When thinking about what a 12-year-old musician looks and acts like, it's highly unlikely that an Ava Earl would come to mind. With a mature, professional demeanor in evidence even before hitting her teenager years, Ava Earl defies expectations. She introduces herself with a handshake and a warm smile, offering up small talk about her most recent day at school as a 7th grader at Girdwood Elementary.
Ava grew up in Anchorage, but says that her family moved around a lot. When she was young she started playing the pennywhistle, an instrument similar to the recorder. After her pennywhistle teacher moved away she spent a short and not-so-sweet time playing the flute. "I wasn't quite ready for that," she admits. "It's a hard instrument to play."
Eventually, after moving to Girdwood, her mother enrolled her in guitar lessons with Melanee Stiassny and her musicality truly began to blossom. "I would kind of change a song and she would applaud it instead of correcting me," Ava explains. From there Melanee worked with Ava to create sing-alongs as well as melodies, and in third grade she officially began songwriting. "It comes pretty naturally to me, but now that I'm writing more frequently I've got to work harder at because I've got new goals and more stuff going on," Ava says.
With the support of her mother and father she started doing open nights at Middle Way Café's 21 and under show. Then she did a folk-arts camp that succeeded in getting her more excited about playing music. Finally, on her 12th birthday her mom surprised her with a special birthday gift: she was going to record an album.
Ava worked with Kurt Riemann and co-produced her album. "He would be like, 'Ava, what do you hear on this [song]? What would you like?'" Ava's mother, Shannon Earl, explains. "At one point I was like, 'You know, I think if you can't find certain people to play these instruments it's okay.' And he replied, 'No, I think women especially are used to hearing the word no, so let's start with yes.'"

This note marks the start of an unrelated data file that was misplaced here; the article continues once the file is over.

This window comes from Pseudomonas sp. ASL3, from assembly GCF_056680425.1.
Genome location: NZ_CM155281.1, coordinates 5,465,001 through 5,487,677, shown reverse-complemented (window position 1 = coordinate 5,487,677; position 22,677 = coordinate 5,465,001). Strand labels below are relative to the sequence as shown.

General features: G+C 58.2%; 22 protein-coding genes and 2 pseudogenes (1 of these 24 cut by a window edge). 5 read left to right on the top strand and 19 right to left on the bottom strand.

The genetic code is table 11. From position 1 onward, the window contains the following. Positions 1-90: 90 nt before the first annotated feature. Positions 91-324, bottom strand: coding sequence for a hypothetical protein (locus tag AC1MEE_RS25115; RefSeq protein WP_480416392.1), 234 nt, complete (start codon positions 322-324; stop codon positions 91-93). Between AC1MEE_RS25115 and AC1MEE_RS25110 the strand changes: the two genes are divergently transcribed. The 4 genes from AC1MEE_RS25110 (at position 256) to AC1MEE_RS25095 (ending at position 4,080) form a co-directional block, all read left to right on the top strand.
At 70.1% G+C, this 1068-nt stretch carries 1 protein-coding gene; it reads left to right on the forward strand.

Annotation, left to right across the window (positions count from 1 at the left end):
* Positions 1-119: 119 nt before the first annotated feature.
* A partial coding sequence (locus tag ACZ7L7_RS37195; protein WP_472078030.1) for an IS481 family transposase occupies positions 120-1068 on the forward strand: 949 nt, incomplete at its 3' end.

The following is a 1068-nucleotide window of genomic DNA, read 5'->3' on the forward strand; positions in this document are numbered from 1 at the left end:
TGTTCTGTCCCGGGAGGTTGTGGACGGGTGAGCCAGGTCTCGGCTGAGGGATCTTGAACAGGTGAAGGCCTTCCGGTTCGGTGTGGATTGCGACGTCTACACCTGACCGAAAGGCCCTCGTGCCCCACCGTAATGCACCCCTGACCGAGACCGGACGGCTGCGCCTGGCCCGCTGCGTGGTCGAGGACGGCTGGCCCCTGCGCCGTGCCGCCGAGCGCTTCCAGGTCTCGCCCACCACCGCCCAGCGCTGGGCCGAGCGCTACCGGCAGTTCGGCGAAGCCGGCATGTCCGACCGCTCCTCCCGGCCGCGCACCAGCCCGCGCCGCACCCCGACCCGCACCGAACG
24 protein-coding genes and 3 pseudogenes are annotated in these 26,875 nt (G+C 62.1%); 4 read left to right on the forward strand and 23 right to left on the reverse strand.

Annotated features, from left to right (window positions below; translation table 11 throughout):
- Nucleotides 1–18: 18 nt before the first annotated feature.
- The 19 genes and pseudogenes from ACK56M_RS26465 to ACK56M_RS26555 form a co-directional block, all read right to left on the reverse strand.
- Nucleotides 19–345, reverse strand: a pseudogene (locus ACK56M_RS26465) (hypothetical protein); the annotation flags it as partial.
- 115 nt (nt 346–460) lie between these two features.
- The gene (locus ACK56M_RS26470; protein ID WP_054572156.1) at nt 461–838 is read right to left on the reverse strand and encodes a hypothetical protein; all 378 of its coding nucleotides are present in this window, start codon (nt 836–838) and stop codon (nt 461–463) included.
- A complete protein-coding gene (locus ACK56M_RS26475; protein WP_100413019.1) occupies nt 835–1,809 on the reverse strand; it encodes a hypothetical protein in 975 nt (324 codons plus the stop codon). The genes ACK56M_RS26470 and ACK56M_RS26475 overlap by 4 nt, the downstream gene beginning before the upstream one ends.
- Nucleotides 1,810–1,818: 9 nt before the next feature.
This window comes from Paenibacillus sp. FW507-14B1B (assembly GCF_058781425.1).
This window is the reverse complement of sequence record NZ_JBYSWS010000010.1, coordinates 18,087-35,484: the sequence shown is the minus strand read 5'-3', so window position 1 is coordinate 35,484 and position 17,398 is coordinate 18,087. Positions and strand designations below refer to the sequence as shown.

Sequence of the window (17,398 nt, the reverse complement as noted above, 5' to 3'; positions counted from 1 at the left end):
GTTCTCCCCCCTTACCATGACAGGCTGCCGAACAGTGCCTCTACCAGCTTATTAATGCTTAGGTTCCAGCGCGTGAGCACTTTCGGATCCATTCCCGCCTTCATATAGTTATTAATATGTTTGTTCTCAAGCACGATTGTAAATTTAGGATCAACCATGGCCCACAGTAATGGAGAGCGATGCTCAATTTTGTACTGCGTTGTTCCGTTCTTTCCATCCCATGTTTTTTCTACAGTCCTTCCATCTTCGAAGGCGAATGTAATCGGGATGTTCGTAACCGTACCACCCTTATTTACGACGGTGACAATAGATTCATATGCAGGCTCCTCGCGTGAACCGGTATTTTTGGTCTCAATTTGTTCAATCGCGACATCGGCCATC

The album took about six months to complete; Ava is still, after all, a kid. There was homework to be done, grades to consider. She admits that it can be tricky to manage it all. "This weekend I had a topography map of Girdwood due but I also had a show to play. I had to stay up super late to get it done," Ava says. Like most things, learning how to prioritize her various responsibilities was trial and error. Ava is determined, however, to stick to her word when she says she'll do a show. "When I sign up for a gig I tell myself I'm not going to waver," Ava explains. So far, she hasn't had to turn down a show in favor of her schooling.
Ava is in high demand; this year she got a spot on the Alaska Folk Festival stage and Girdwood Forest Fair stage for the second year in a row. "[The Forest Fair] was really fun because that was my first hour-long set," Ava says. Following her successful show at the Forest Fair, Alyeska Resort invited her to play the Fiddlehead Music Festival and the Blueberry Music Festival. She was also honored with a biweekly Wednesday set at Girdwood's Jack Sprat restaurant.
Things are looking bright for Ava, who says the best part of being on stage is having all eyes on her. "You don't get that every day, especially if you're young. People pass you off as just a kid. But when I'm onstage I can share my view of the world and people actually listen."
What does the future hold for Ava Earl? If she has things her way, it'll all culminate with a invite to NPR's Mountain Stage, an internationally-distributed weekly, two-hour live performance program produced by West Virginia Public Broadcasting. Short-term, she plans on continuing to seek out opportunities. "There's a lot of nice people I've met that have helped me: my music teacher, Melanee's father, Marty Raney, got me my first show on Thanksgiving at Alyeska. My grandparents, aunts, uncles, and cousins all support me. It's just a really great environment to be growing up in," Ava explains.
More than anything Ava is thankful for the community in Girdwood supporting her since day one. "My town is really great," Ava says. "Without them I wouldn't be where I am today."